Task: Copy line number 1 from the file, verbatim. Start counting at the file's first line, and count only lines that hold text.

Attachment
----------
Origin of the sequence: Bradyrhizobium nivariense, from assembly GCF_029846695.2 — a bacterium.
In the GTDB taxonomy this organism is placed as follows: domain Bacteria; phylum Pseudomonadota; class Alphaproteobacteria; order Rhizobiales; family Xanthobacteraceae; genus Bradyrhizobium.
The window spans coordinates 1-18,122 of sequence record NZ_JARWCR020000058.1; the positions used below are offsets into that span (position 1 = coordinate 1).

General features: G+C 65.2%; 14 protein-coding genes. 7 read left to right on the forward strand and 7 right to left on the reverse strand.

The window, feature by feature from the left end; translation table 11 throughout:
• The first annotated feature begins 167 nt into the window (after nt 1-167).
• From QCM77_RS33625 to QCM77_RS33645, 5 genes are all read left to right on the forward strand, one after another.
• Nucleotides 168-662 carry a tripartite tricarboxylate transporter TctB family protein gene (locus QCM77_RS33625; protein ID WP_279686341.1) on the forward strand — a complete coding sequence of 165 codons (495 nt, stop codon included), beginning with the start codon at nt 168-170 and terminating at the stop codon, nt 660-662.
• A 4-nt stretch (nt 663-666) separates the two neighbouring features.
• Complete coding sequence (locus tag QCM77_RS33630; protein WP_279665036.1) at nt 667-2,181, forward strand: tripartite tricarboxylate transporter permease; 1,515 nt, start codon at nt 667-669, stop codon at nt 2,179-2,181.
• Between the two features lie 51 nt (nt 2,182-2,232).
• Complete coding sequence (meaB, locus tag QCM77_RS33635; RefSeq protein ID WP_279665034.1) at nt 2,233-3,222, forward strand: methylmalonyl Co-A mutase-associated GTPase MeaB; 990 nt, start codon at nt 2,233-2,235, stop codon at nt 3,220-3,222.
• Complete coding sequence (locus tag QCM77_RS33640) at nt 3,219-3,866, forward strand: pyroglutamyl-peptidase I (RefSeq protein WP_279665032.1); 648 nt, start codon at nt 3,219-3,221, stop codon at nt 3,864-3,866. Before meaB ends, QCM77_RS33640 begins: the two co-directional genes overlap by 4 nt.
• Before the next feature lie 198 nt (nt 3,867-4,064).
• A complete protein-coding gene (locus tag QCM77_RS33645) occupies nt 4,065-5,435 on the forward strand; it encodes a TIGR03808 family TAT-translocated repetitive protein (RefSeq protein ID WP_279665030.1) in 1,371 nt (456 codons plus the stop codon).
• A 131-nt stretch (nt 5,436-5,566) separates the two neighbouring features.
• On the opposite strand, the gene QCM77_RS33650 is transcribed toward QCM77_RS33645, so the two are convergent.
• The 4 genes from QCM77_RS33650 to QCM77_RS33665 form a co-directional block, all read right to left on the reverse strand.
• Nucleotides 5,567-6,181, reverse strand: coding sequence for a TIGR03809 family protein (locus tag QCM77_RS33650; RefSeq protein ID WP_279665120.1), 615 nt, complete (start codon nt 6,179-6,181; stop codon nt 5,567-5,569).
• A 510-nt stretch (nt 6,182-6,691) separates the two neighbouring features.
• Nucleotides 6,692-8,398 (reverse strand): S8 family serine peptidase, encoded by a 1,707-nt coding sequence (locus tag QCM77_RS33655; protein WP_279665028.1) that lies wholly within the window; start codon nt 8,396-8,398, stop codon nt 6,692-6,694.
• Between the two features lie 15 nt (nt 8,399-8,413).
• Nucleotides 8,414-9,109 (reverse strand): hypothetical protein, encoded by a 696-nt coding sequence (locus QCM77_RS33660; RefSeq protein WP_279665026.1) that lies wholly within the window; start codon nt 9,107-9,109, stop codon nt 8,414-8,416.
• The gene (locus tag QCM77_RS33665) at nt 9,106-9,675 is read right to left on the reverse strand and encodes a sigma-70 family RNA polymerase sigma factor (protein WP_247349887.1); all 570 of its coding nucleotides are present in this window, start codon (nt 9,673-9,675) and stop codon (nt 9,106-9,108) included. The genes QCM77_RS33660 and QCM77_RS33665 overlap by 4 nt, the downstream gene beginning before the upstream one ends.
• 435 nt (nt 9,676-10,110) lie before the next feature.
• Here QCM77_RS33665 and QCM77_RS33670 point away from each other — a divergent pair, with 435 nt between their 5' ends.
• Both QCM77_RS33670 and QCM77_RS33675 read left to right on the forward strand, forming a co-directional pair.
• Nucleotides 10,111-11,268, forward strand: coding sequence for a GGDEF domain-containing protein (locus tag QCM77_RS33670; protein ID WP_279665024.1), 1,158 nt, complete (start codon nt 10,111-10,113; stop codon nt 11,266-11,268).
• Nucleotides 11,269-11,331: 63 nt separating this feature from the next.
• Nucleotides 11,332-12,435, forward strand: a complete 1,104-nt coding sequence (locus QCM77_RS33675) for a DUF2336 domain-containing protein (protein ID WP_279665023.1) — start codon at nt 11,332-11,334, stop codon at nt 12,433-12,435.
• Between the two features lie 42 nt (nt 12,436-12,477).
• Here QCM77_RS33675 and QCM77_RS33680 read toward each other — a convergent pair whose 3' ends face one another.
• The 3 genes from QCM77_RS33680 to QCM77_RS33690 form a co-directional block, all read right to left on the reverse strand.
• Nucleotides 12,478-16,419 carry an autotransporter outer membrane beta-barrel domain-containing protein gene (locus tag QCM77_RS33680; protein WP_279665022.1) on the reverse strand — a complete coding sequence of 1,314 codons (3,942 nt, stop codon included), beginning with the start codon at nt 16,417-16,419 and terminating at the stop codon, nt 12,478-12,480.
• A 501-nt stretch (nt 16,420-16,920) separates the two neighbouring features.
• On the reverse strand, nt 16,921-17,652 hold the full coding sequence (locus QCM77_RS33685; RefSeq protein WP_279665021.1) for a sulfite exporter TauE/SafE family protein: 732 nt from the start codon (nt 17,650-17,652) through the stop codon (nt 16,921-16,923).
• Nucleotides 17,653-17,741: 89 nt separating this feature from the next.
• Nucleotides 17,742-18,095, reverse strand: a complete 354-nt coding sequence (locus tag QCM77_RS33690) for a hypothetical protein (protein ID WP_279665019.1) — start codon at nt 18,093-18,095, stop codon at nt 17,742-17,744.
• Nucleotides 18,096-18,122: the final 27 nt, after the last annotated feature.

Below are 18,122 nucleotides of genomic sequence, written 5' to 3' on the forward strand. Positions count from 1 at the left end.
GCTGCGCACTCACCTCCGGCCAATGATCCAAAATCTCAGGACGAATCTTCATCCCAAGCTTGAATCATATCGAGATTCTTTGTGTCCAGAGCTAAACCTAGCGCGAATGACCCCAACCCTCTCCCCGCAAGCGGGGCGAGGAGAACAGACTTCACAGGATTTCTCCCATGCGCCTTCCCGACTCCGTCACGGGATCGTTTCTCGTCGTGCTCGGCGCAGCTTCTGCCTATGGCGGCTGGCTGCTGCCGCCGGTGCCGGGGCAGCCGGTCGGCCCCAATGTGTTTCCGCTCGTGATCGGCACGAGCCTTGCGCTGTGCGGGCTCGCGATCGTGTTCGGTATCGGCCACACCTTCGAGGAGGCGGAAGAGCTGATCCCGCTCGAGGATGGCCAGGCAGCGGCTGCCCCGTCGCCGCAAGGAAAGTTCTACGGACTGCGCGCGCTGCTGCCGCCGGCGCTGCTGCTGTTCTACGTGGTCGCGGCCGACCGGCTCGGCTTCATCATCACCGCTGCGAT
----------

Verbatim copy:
Origin of the sequence: Bradyrhizobium nivariense, from assembly GCF_029846695.2 — a bacterium.